The Orange County Sheriff's Department plans to adopt body cameras into their gear set after the Orange County Board of Commissioners approved the motion on Nov. 13.
Orange County Sheriff Charles Blackwood said the cameras have been ordered, and his department will begin their implementation as soon as they arrive.
“Our officers and our retention staff really like them,” Blackwood said. “They like that it gives them a level of confidence when doing their job.”
Blackwood says he expects the cameras will have a positive influence on the department’s relationship with the community it serves.
“We hope that it builds trust,” he said. “It’s been the intent of almost every agency that’s employed them to build trust with the community by fostering some understanding.”
The General Assembly passed a bill in 2016 that limited what footage from police body cameras would be made available to the public record. However, citizens affected by police action may request to view the film if they come to the agency that holds the footage, Blackwood said.
The sheriff said he is responsible for all actions of his deputies and this responsibility weighs on him. Jennifer Galassi, the sheriff’s legal adviser, said the cameras will help him maintain proper accountability of his force.
“We’ll use the recordings as a training tool to improve officer safety as well to spot-check the interactions that our officers have with the public,” she said.
Blackwood said other law enforcement agencies across the country hoped for similar results after adopting body cameras, but some saw the opposite effect when footage revealed officers acting inappropriately.
He said he is confident his department's use of body cameras will have the intended effect of fostering understanding and trust with the community it serves. He said he thinks the high standards the N.C. Department of Justice holds for law enforcement agencies and officers will serve to prevent misconduct.
Still, Blackwood said he initially had hesitations before he understood the benefits the cameras could bring to his force and the community.
“The main reason I didn’t want to employ them at first is because I didn’t think we had any problem,” he said.
Other local law enforcement agencies have already adopted body cameras. UNC Police has worn body cameras since 2015, and the Chapel Hill Police Department began using them in 2016. Sgt. Jordan Armstrong of the Carrboro Police Department said in an email his department has seen a positive effect both on officer morale and on relationships with the citizens of Carrboro after adopting the cameras earlier this year.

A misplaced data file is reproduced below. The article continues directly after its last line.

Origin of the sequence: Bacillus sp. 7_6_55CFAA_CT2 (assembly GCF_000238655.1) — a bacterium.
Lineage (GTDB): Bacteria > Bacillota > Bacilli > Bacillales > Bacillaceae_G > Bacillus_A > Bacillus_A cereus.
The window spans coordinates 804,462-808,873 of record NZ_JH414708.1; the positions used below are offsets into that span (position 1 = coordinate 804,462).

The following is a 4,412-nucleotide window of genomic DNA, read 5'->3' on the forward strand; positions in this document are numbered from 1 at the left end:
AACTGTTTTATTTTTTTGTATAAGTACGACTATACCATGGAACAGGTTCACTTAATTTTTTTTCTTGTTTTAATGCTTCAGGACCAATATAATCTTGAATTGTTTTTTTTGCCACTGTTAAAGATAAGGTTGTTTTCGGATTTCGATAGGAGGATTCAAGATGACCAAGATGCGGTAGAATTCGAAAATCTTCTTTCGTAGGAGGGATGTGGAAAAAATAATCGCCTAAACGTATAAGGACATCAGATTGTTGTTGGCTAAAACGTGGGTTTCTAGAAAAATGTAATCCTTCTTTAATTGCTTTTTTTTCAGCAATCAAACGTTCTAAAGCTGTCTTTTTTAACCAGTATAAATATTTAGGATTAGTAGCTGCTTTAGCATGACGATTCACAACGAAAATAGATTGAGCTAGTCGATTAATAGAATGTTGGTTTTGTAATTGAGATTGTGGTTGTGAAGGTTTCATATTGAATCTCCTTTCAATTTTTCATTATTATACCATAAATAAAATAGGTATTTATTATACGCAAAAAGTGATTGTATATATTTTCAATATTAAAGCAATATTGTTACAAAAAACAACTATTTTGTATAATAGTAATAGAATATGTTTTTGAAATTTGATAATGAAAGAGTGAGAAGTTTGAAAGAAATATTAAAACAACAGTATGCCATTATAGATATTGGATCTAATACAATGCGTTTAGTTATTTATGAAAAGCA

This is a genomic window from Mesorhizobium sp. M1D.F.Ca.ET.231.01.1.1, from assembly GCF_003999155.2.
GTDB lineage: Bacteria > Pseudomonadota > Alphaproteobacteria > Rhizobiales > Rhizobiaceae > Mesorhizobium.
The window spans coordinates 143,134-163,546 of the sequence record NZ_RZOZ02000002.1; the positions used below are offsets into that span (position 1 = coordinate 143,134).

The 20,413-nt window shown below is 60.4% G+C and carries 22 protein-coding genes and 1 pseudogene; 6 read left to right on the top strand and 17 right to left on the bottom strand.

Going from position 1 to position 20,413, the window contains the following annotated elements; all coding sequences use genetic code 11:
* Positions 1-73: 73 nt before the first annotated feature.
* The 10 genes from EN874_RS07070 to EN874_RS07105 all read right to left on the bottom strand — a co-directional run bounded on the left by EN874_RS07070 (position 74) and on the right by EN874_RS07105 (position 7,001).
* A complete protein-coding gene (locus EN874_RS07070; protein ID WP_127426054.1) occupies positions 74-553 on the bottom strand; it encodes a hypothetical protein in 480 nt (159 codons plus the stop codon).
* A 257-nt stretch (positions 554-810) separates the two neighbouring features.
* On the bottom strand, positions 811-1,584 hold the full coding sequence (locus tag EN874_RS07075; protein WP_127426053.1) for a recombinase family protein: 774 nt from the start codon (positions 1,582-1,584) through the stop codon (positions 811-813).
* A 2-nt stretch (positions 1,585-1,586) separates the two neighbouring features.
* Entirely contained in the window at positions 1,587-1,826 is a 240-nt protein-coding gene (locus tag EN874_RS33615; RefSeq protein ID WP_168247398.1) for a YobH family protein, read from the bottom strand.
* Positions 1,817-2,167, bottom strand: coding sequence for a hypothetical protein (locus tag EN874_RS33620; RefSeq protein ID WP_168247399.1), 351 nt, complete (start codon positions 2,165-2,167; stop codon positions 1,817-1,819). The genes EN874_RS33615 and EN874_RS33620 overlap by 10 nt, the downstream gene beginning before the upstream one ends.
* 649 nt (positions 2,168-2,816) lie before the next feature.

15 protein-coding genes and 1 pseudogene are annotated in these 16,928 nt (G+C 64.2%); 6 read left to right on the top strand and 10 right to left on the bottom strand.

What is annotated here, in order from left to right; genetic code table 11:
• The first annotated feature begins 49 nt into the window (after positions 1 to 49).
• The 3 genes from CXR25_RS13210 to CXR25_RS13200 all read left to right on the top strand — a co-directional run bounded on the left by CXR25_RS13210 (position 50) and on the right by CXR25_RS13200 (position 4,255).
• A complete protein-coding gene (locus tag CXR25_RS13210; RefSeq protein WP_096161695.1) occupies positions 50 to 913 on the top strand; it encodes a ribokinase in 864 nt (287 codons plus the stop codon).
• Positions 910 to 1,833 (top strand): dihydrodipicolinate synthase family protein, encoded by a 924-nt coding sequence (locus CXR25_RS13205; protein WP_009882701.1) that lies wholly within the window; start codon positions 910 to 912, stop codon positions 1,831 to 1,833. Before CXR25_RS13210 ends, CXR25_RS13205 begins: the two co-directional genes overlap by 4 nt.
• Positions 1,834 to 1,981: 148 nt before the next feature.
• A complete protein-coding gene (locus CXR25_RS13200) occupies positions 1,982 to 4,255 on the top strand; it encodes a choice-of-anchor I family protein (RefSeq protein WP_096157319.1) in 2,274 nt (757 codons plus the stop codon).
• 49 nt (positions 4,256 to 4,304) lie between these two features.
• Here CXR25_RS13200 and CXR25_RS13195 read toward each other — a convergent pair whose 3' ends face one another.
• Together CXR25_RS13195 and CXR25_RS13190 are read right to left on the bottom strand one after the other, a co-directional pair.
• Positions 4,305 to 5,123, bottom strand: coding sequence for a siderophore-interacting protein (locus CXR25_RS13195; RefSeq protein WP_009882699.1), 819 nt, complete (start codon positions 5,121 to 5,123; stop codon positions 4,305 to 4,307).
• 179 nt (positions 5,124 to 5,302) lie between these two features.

“In my own personal experience both as an officer and an assistant supervisor, I’ve seen the footage captured on (body cameras) assist with dismissing frivolous and false complaints, corroborate officer and citizen accounts of incidents, be excellent evidence gatherers on all types of calls for service and prove to have a calming effect for both officers and suspects (or) involved parties on calls for service,” Armstrong said in an email.
Armstrong said most of the issues with the body cameras came during the learning period shortly after their adoption. Now, he believes most, if not all, of his fellow officers see the cameras as a valuable asset.
“Yes, there were concerns initially, but it is hard to be dissatisfied as a police officer with a tool when it provides such a large amount of evidentiary value,” Armstrong said.
The department will use the Motorola Si500 Body Camera. Motorola designed the Si500 for use by law enforcement agencies, and Blackwood’s force has already received initial training on its implementation.
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